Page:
Gunman dies after shots are exchanged at subway station MTA officer wounded

Motive for attack remains a mystery

April 17, 1996|By Peter Hermann | Peter Hermann,SUN STAFF

A Mass Transit Administration police officer was wounded and another man was killed Monday night when the two exchanged gunfire outside the Johns Hopkins Hospital subway station, city police said yesterday.

Officer Kenneth Combs, 30, a six-year member of the MTA force, was struck with shotgun pellets in the left side of his abdomen while he sat in a marked police cruiser near the Metro entrance in the 700 block of N. Broadway.

The unidentified assailant was shot when Officer Combs returned fire from his cruiser -- through the windshield -- with his 9 mm Smith & Wesson semiautomatic handgun, police said.

The man died on the scene and his sawed-off Sears 12-gauge shotgun was found 5 feet from his body, they said.

MTA officials said the incident marked the first time one of their police officers had been wounded in the 25-year history of the force.

Agent Ragina L. Cooper, a city police spokeswoman, said the 11: 25 p.m. attack on the officer appeared to be unprovoked. The suspect "walked up to the officer's car and opened fire," she said.

A spokesman for the union representing MTA police said Officer Combs "was doing what he had to do to deal with the criminal element." Officer Combs, who had been working overtime when the shooting occurred, was in good condition yesterday at Hopkins.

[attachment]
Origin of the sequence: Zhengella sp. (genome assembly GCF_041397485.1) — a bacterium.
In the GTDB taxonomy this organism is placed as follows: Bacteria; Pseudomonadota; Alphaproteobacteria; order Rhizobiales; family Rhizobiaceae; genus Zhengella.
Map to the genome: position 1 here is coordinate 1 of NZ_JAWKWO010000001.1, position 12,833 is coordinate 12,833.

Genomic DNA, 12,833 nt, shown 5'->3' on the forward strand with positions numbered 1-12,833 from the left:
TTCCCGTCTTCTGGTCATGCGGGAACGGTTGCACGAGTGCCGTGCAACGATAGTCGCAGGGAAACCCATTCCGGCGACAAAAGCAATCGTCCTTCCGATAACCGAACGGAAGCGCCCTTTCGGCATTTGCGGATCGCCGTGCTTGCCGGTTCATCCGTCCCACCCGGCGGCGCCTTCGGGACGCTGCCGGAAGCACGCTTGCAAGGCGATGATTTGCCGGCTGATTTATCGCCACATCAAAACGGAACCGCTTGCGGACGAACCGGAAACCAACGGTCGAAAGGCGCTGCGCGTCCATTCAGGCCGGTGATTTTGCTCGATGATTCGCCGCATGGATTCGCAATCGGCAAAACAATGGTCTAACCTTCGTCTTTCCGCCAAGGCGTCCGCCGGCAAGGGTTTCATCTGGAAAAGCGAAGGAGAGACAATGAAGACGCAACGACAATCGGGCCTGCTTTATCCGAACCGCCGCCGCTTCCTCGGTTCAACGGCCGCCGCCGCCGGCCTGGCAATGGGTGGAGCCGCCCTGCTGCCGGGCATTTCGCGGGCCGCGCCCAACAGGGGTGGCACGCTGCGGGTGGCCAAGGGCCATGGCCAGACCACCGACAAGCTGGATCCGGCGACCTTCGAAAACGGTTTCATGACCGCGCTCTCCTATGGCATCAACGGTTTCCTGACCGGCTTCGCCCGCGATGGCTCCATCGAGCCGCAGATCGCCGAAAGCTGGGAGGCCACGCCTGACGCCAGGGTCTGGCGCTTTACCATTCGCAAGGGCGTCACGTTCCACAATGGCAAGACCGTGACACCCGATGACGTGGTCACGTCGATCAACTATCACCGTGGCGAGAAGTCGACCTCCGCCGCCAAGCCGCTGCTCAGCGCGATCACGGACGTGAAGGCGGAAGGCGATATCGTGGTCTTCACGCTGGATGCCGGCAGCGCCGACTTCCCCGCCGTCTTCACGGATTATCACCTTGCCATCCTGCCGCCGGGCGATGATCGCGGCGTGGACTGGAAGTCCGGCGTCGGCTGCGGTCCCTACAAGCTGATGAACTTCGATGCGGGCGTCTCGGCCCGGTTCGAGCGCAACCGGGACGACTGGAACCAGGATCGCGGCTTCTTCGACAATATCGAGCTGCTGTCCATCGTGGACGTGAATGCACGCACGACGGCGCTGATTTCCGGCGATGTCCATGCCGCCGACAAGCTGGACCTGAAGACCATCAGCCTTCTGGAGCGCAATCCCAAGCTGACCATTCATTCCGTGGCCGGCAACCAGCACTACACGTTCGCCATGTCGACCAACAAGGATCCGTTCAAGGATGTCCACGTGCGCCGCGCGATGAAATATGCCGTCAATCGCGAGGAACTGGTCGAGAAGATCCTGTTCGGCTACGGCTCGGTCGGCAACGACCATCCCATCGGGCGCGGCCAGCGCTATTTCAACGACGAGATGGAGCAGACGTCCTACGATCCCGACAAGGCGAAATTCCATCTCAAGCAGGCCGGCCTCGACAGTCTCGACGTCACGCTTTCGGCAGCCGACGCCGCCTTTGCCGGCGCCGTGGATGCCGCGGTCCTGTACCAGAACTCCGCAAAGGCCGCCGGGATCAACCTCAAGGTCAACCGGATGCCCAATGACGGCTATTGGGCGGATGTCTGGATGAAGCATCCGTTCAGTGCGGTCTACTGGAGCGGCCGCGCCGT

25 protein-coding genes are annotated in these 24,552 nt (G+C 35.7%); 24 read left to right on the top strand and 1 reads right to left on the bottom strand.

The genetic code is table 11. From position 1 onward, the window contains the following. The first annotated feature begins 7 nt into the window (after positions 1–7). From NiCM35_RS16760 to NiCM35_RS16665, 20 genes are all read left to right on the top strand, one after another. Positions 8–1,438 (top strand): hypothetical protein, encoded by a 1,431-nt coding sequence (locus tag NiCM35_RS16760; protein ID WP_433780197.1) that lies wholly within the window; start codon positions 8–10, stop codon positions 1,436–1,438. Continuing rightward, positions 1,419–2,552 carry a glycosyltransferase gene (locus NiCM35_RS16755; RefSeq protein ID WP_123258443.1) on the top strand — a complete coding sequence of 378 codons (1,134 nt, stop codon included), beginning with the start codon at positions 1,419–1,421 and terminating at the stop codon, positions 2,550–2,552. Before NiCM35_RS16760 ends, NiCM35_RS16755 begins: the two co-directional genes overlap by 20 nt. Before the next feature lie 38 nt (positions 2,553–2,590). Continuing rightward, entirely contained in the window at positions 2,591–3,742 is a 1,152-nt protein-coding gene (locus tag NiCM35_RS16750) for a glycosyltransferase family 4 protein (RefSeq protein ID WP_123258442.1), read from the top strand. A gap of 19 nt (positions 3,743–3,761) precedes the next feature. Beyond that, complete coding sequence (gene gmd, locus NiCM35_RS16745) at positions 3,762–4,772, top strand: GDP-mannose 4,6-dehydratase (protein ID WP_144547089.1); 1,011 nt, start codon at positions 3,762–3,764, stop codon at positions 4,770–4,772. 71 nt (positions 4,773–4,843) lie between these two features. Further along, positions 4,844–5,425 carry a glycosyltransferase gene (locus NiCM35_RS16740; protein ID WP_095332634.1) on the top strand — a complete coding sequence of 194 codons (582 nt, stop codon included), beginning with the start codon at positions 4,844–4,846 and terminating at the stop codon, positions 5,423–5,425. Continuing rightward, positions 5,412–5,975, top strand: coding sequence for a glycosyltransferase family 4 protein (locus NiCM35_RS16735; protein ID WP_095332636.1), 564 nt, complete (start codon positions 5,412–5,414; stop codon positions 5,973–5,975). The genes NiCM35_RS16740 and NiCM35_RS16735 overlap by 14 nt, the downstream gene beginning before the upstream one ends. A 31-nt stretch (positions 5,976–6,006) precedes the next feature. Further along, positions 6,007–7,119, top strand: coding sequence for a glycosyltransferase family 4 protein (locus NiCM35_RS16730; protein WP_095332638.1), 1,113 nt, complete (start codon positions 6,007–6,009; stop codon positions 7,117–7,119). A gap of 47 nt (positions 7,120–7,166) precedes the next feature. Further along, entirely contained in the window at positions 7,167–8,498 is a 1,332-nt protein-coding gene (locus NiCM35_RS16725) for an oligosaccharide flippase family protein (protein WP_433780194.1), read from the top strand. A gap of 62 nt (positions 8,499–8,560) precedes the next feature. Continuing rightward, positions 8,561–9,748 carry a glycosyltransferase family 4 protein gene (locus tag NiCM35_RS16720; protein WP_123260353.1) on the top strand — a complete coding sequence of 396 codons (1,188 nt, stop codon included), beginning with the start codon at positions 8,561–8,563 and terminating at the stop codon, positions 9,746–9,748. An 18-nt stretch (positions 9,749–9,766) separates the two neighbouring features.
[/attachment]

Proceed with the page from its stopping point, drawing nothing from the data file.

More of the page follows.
He had not been extensively interviewed by homicide detectives yesterday, and several questions remained unanswered -- such as how close the man was when he fired at the officer, where the suspect was hit and what prompted the deadly exchange, police said.

Agent Cooper said detectives were interviewing one witness, who she said "heard a loud blast close to his home, and then heard several handgun shots." He apparently did not see the incident.

The Hopkins three-level underground Metro station opened in May and is the city's second largest next to Charles Center. The extension under North Broadway offers access to the hospital complex through a concourse. Street-level entrances are at Monument and Jefferson streets. Weekday trains run until midnight.

Anthony Brown, an MTA spokesman, said the subway entrance near Broadway and Monument Street was closed after the shooting, but the other entrance remained open and trains continued to run on schedule.

The spokesman said investigators do not know if the man who shot Officer Combs had emerged from the Metro or had approached the cruiser from the street.

He said little violence is reported around the Hopkins station, which is not crowded at that hour.

MTA Police Chief Bernard Foster spent Monday night and early yesterday at the hospital with Officer Combs, who underwent surgery and is expected to be released in a few days.

Police said no charges were filed against Officer Combs, but the case will be reviewed by the state's attorney's office, as is routine in shootings involving police.

The officer will be placed on administrative duties until the investigation is completed.

Pub Date: 4/17/96

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